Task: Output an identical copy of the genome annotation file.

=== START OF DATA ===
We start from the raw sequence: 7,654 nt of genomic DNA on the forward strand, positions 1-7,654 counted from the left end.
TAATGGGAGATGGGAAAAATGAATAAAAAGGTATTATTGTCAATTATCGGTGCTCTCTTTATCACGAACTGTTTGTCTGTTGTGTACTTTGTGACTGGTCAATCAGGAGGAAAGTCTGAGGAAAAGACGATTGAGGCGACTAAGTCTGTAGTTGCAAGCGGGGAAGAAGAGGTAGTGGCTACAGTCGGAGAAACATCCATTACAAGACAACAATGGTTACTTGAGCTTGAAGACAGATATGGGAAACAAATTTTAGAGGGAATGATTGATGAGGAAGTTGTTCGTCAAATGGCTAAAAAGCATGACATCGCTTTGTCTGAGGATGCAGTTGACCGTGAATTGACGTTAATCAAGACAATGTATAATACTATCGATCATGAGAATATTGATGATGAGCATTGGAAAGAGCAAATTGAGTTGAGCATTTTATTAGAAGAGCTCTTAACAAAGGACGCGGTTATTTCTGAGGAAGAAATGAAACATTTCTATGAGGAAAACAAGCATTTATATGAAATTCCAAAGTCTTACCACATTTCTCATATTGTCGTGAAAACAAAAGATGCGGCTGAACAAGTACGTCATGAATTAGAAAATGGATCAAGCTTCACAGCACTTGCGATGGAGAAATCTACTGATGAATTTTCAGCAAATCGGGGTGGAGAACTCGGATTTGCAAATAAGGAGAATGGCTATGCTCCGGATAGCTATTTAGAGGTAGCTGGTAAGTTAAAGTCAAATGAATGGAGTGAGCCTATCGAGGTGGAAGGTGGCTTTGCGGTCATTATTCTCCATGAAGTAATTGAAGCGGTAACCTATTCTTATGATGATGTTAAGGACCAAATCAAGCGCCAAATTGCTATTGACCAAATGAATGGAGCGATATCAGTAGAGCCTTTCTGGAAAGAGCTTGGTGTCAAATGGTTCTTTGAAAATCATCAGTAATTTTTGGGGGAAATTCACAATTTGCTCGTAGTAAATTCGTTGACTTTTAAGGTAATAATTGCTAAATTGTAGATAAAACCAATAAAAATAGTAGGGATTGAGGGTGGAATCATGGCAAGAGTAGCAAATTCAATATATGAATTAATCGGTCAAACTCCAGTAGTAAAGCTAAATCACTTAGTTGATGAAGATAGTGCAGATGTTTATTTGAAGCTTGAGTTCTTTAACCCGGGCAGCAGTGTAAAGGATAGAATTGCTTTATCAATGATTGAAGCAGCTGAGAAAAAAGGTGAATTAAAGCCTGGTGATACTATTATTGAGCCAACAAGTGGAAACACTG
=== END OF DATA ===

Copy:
We start from the raw sequence: 7,654 nt of genomic DNA on the forward strand, positions 1-7,654 counted from the left end.
TAATGGGAGATGGGAAAAATGAATAAAAAGGTATTATTGTCAATTATCGGTGCTCTCTTTATCACGAACTGTTTGTCTGTTGTGTACTTTGTGACTGGTCAATCAGGAGGAAAGTCTGAGGAAAAGACGATTGAGGCGACTAAGTCTGTAGTTGCAAGCGGGGAAGAAGAGGTAGTGGCTACAGTCGGAGAAACATCCATTACAAGACAACAATGGTTACTTGAGCTTGAAGACAGATATGGGAAACAAATTTTAGAGGGAATGATTGATGAGGAAGTTGTTCGTCAAATGGCTAAAAAGCATGACATCGCTTTGTCTGAGGATGCAGTTGACCGTGAATTGACGTTAATCAAGACAATGTATAATACTATCGATCATGAGAATATTGATGATGAGCATTGGAAAGAGCAAATTGAGTTGAGCATTTTATTAGAAGAGCTCTTAACAAAGGACGCGGTTATTTCTGAGGAAGAAATGAAACATTTCTATGAGGAAAACAAGCATTTATATGAAATTCCAAAGTCTTACCACATTTCTCATATTGTCGTGAAAACAAAAGATGCGGCTGAACAAGTACGTCATGAATTAGAAAATGGATCAAGCTTCACAGCACTTGCGATGGAGAAATCTACTGATGAATTTTCAGCAAATCGGGGTGGAGAACTCGGATTTGCAAATAAGGAGAATGGCTATGCTCCGGATAGCTATTTAGAGGTAGCTGGTAAGTTAAAGTCAAATGAATGGAGTGAGCCTATCGAGGTGGAAGGTGGCTTTGCGGTCATTATTCTCCATGAAGTAATTGAAGCGGTAACCTATTCTTATGATGATGTTAAGGACCAAATCAAGCGCCAAATTGCTATTGACCAAATGAATGGAGCGATATCAGTAGAGCCTTTCTGGAAAGAGCTTGGTGTCAAATGGTTCTTTGAAAATCATCAGTAATTTTTGGGGGAAATTCACAATTTGCTCGTAGTAAATTCGTTGACTTTTAAGGTAATAATTGCTAAATTGTAGATAAAACCAATAAAAATAGTAGGGATTGAGGGTGGAATCATGGCAAGAGTAGCAAATTCAATATATGAATTAATCGGTCAAACTCCAGTAGTAAAGCTAAATCACTTAGTTGATGAAGATAGTGCAGATGTTTATTTGAAGCTTGAGTTCTTTAACCCGGGCAGCAGTGTAAAGGATAGAATTGCTTTATCAATGATTGAAGCAGCTGAGAAAAAAGGTGAATTAAAGCCTGGTGATACTATTATTGAGCCAACAAGTGGAAACACTG